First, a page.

In Sacred Monsters, I noted that Rabbeinu Ephraim ben Shimshon, one of the Tosafists, wrote about werewolves. But I only recently came across the full text, and I found some additional fascinating material. (I uploaded the original text of Rabbeinu Ephraim on werewolves as a PDF- you can download it here.)
Rabbeinu Ephraim refers to werewolves in a curious discussion about Yaakov’s son Benjamin. In this week's parashah, the Torah relates how Yaakov repeatedly expressed concern about Benjamin’s brothers taking him down to Egypt, “lest an accident befall him.” Rabbeinu Ephraim explains this concern to relate to the description of Benjamin as “a predatory wolf” (Genesis 49:27), understanding it very literally:
Another explanation: Benjamin was a “predatory wolf,” sometimes preying upon people. When it was time for him to change into a wolf, as it says, “Benjamin is a predatory wolf,” as long as he was with his father, he could rely upon a physician, and in that merit he did not change into a wolf. For thus it says, “And he shall leave his father and die” (Gen. 44:22)—namely, that when he separates from his father, and turns into a wolf with travelers, whoever finds him will kill him. (Rabbeinu Ephraim, commentary to Genesis 44:29)Elsewhere in the manuscript of Rabbeinu Ephraim’s commentary, there is further discussion about werewolves attributed to “a writer from Ashkenaz” (apparently disciples of Rabbeinu Ephraim, or other scholars from the region):
There is a type of wolf that is called loup-garou (werewolf), which is a person that changes into a wolf. When it changes into a wolf, his feet emerge from between his shoulders. So too with Benjamin—“he dwells between the shoulders” (Deuteronomy 33:12). The solution for [dealing with] this wolf is that when it enters a house, and a person is frightened by it, he should take a firebrand and thrust it around, and he will not be harmed. So they would do in the Temple; each day, they would throw the ashes by the altar, as it is written, “and you shall place it by the altar” (Leviticus 6:3); and so is the norm with this person whose offspring turn into wolves, for a werewolf is born with teeth, which indicates that it is out to consume the world. Another explanation: a werewolf is born with teeth, to show that just as this is unusual, so too he will be different from other people. And likewise, Benjamin ate his mother, who died on his accord, as it is written, “And it was as her soul left her, for she was dying, and she called his name ‘the son of my affliction’ ” (Genesis 35:18). (Commentary to Genesis 35:27)In Sacred Monsters, I thought that the description of Benjamin eating his mother was a figure of speech, and metaphorically referred to his causing her death via childbirth. But now I think it might mean that he literally ate her! An earlier comment makes use of the albam system of letter substitution, whereby the Hebrew alphabet is split into two parts, and each letter is replaced by the corresponding letter in the other part. Based on this system, the word tzelem, “image,” as in “man was created in the image of God,” converts to ze’ev, “wolf,” which is explained to have great significance:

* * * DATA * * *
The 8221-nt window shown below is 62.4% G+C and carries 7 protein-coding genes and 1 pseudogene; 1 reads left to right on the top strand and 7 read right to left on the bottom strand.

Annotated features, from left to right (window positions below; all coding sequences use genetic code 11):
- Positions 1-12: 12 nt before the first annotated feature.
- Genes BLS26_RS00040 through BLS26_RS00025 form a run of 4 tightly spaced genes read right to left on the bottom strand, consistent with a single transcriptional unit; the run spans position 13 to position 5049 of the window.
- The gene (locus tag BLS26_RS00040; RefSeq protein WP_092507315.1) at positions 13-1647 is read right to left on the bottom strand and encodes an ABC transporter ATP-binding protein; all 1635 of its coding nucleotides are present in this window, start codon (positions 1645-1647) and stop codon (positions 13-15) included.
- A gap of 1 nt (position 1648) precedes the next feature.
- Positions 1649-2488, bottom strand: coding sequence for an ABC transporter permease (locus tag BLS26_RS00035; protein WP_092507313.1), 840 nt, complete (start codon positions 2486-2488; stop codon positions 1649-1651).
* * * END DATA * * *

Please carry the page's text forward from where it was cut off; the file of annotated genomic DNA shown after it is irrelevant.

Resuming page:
Tzelem is ze’ev in the albam system; therefore, those people who change into wolves were created as such from the Six Days of Creation, and do not return to their earlier state until they have eaten the blood of a man or woman. (Commentary to Genesis 2:28)As I explained in Sacred Monsters, it would be a mistake to look upon those who believed in such things as being "naive" or "foolish." While such a belief would be outlandish today, in the medieval period it was perfectly ordinary. After all, Scripture itself attested to King Nebuchadnezzar turning into an animal. While some would interpret this as mental illness, others interpreted this as meaning that he physically transformed into an animal. Why, then, should a person not be able to turn into a wolf?
(For further discussion of the belief in werewolves, see Darren Oldridge, Strange Histories, pp. 96-105)